António Costa Pinto

"Reply: State, Dictators and Single Parties-Where are the Fascist Regimes?"

Contemporary European History



 This reply to Professor David D. Roberts' comments must begin with a methodological note. My critic quite correctly states that several of the points discussed in my article have little ‘explanatory value’. Within the history and social sciences disciplines typologies and classifications are of inestimable utility, as Roberts will almost certainly point out to his students. However, they cannot be confused with explanatory models. For this latter purpose there exist models of causality and other analytical instruments for use by those who believe that history is a discipline that is much closer to the social sciences than it is to literature – which is in itself a belief that remains far from consensual. The typologies applied to modern political regimes are, fundamentally, descriptive ideal-types that tell us little about why these regimes were institutionalised and consolidated. Put briefly, these typologies serve more to explain the how rather than the why. It just so happens that why fascism ascended to power does not explain very many of the characteristics of its use of power once it was consolidated.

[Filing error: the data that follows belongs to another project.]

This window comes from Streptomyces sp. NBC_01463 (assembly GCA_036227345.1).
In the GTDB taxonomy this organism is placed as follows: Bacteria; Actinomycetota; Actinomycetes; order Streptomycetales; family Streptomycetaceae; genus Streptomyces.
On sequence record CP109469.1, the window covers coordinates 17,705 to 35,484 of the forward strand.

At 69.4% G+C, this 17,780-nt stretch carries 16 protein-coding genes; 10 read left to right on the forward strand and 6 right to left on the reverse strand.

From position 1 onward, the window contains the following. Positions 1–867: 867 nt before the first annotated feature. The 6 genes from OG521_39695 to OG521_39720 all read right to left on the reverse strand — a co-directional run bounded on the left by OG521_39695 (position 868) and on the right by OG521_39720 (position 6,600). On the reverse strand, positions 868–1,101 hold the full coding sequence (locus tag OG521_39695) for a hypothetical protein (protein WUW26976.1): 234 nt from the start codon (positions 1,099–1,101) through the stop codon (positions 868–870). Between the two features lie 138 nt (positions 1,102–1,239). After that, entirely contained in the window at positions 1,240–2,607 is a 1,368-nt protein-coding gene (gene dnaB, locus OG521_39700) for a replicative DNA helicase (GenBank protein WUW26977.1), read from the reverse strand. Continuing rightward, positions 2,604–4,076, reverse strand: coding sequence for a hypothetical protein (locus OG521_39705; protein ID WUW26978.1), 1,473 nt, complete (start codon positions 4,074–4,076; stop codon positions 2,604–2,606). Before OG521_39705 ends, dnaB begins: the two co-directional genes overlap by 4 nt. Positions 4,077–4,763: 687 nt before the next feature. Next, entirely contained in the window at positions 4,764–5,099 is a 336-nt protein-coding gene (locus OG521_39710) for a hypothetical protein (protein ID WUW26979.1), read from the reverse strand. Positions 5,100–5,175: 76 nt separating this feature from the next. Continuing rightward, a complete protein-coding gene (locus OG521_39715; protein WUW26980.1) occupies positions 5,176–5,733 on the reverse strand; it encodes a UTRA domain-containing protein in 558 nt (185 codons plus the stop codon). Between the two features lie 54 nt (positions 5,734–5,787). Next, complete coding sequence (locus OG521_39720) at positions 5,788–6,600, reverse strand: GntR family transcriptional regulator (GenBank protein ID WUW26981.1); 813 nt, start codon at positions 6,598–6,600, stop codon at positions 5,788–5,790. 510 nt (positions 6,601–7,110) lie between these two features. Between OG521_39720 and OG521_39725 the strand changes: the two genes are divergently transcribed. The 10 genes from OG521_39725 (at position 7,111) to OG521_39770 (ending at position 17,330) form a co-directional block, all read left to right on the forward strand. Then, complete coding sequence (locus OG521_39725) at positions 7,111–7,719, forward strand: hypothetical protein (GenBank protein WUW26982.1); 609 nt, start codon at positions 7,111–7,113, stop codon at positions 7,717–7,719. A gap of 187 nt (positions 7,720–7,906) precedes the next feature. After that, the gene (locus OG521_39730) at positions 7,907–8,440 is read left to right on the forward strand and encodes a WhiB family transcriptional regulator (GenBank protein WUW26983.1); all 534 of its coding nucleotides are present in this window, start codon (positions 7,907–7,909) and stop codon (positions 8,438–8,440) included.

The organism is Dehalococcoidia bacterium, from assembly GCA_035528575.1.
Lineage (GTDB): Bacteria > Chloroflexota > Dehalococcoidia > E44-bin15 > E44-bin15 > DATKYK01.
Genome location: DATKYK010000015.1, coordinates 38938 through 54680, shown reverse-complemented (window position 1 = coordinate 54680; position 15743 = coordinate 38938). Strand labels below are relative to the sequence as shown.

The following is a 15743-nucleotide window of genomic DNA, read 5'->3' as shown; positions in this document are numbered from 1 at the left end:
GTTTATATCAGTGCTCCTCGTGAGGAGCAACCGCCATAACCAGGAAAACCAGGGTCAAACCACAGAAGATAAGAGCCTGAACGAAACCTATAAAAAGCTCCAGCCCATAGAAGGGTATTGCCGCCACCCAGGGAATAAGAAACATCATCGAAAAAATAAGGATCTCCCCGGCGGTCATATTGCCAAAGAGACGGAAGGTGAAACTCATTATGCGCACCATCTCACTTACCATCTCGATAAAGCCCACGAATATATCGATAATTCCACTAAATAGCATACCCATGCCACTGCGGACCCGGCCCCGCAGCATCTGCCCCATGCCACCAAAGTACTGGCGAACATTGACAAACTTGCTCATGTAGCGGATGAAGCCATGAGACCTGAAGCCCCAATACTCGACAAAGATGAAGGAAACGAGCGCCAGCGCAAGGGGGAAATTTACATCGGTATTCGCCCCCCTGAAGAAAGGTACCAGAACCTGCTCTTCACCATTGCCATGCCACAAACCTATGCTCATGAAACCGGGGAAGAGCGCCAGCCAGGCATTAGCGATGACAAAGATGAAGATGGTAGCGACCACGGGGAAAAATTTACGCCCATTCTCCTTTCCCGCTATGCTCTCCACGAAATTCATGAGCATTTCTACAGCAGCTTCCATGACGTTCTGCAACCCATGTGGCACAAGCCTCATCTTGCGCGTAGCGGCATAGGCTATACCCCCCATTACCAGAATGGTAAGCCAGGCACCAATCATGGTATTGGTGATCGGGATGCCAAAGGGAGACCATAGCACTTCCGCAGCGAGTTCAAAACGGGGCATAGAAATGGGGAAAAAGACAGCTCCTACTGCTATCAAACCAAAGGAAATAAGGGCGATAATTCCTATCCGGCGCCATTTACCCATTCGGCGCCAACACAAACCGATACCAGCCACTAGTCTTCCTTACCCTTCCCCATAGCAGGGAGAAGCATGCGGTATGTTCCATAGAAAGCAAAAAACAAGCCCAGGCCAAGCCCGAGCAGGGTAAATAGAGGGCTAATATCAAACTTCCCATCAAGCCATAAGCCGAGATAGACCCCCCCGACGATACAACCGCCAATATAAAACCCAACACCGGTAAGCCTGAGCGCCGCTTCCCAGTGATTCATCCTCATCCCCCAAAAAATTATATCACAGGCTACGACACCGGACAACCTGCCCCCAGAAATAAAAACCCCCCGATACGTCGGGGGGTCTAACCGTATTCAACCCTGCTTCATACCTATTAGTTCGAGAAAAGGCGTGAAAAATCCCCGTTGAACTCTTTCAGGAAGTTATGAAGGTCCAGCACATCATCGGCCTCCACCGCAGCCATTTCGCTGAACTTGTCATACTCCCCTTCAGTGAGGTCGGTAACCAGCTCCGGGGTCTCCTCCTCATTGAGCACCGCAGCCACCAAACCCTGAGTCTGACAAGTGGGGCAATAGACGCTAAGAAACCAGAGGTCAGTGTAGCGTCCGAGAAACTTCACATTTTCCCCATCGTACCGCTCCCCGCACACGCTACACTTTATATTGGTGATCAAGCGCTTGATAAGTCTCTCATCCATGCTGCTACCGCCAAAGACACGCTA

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Antonio Costa Pinto   |
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